Herein we conclude, from part 1, part 2, part 3, part , part 5, part 6, part 7, part 8, part 9, part 10, part 11, part 12, part 13, part 14, considering info on Angels in Augustine of Hippo (354-430 AD). The fuller complete result consists of quotations of those sections within the text that refer to Angels, Cherubim, Seraphim, Devil, Satan, demons, serpent and dragon. The point is not to elucidate these references but to provide relevant partial quotations and citations. See my section on Angels here, Cherubim and Seraphim here, Satan here and Demons here.
Angels in Augustine of Hippo’s On Christian Doctrine.
6 Let us beware of such dangerous temptations of pride, and let us rather consider the fact that the Apostle Paul himself, although stricken down and admonished by the voice of God from heaven, was yet sent to a man to receive the sacraments and be admitted into the Church; and that Cornelius the centurion, although an Angel announced to him that his prayers…And without doubt it was possible to have done everything through the instrumentality of Angels, but the condition of our race would have been much more degraded if God had not chosen to make use of men as the ministers of His word to their fellow-men. For how could that be true which is written, “The temple of God is holy, which temple you are,” if God gave forth no oracles from His human temple, but communicated everything that He wished to be taught to men by voices from heaven, or through the ministration of Angels?
7 And we know that the eunuch who was reading Isaiah the prophet, and did not understand what he read, was not sent by the apostle to an Angel, nor was it an Angel who explained to him what he did not understand, nor was he inwardly illuminated by the grace of God without the interposition of man; on the contrary, at the suggestion of God, Philip, who did understand the prophet, came to him, and sat with him, and in human words, and with a human tongue, opened to him the Scriptures.
Chapter 23:22 Those things which are objects of use are not all, however, to be loved, but those only which are either united with us in a common relation to God, such as a man or an Angel, or are so related to us as to need the goodness of God through our instrumentality, such as the body.
Chapter 30:31, 33 There arises further in this connection a question about Angels. For they are happy in the enjoyment of Him whom we long to enjoy; and the more we enjoy Him in this life as through a glass darkly, the more easy do we find it to bear our pilgrimage, and the more eagerly do we long for its termination. But it is not irrational to ask whether in those two commandments is included the love of Angels also…But now, if every one to whom we ought to show, or who ought to show to us, the offices of mercy is by right called a neighbor, it is manifest that the command to love our neighbor embraces the holy Angels also, seeing that so great offices of mercy have been performed by them on our behalf, as may easily be shown by turning the attention to many passages of Holy Scripture.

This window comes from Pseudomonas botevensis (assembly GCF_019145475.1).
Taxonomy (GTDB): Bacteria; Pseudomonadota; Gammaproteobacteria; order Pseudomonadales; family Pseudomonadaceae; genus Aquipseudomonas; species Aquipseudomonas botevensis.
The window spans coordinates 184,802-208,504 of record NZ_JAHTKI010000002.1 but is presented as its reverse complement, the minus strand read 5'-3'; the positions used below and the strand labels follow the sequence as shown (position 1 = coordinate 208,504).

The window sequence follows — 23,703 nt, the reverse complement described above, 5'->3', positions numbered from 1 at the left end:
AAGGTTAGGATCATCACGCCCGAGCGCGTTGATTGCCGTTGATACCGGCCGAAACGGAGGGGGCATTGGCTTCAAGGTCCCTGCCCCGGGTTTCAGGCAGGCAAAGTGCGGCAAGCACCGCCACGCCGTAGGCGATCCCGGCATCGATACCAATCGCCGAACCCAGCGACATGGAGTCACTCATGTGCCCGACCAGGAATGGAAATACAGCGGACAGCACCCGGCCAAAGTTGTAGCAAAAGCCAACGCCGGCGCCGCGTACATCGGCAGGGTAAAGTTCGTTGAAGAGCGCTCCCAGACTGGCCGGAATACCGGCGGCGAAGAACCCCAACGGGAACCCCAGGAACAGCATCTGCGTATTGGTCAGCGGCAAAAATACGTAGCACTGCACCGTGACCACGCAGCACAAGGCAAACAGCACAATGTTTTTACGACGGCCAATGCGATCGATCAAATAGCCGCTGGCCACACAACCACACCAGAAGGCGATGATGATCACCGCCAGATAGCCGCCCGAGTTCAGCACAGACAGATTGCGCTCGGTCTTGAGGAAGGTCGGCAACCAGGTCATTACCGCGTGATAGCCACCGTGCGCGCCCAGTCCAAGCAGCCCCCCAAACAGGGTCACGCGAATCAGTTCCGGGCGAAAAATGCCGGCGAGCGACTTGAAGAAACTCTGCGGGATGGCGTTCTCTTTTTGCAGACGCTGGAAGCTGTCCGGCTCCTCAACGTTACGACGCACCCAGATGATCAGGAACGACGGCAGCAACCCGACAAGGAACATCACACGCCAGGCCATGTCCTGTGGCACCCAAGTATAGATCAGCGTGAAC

Chapter 33:36 For if we find our happiness complete in one another, we stop short upon the road, and place our hope of happiness in man or Angel. Now the proud man and the proud Angel arrogate this to themselves, and are glad to have the hope of others fixed upon them. But, on the contrary, the holy man and the holy Angel, even when we are weary and anxious to stay with them and rest in them, set themselves to recruit our energies with the provision which they have received of God for us or for themselves…And the Angel admonishes the man who is about to worship him, that he should rather worship Him who is his Master, and under whom he himself is a fellow-servant.
Chapter 23:35 For they are deluded and imposed on by the false Angels, to whom the lowest part of the world has been put in subjection by the law of God’s providence, and in accordance with His most admirable arrangement of things.